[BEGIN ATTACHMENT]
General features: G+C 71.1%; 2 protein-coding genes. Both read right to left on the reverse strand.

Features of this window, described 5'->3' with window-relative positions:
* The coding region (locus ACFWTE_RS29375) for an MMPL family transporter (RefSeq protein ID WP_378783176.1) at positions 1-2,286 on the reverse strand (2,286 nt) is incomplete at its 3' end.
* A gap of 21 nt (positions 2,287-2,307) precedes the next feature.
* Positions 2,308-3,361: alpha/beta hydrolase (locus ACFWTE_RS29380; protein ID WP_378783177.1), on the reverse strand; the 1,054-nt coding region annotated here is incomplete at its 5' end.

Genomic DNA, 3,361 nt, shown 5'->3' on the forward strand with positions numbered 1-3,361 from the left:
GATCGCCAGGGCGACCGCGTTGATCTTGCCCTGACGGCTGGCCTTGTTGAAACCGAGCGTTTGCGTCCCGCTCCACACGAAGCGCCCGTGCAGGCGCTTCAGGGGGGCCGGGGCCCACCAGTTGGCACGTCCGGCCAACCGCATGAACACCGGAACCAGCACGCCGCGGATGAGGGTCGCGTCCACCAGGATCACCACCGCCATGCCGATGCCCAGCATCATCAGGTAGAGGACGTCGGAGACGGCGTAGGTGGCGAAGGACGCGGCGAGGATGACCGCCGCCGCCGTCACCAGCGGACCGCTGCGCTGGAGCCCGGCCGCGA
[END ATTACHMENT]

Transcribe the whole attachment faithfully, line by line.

General features: G+C 71.1%; 2 protein-coding genes. Both read right to left on the reverse strand.

Features of this window, described 5'->3' with window-relative positions:
* The coding region (locus ACFWTE_RS29375) for an MMPL family transporter (RefSeq protein ID WP_378783176.1) at positions 1-2,286 on the reverse strand (2,286 nt) is incomplete at its 3' end.
* A gap of 21 nt (positions 2,287-2,307) precedes the next feature.
* Positions 2,308-3,361: alpha/beta hydrolase (locus ACFWTE_RS29380; protein ID WP_378783177.1), on the reverse strand; the 1,054-nt coding region annotated here is incomplete at its 5' end.

Genomic DNA, 3,361 nt, shown 5'->3' on the forward strand with positions numbered 1-3,361 from the left:
GATCGCCAGGGCGACCGCGTTGATCTTGCCCTGACGGCTGGCCTTGTTGAAACCGAGCGTTTGCGTCCCGCTCCACACGAAGCGCCCGTGCAGGCGCTTCAGGGGGGCCGGGGCCCACCAGTTGGCACGTCCGGCCAACCGCATGAACACCGGAACCAGCACGCCGCGGATGAGGGTCGCGTCCACCAGGATCACCACCGCCATGCCGATGCCCAGCATCATCAGGTAGAGGACGTCGGAGACGGCGTAGGTGGCGAAGGACGCGGCGAGGATGACCGCCGCCGCCGTCACCAGCGGACCGCTGCGCTGGAGCCCGGCCGCGA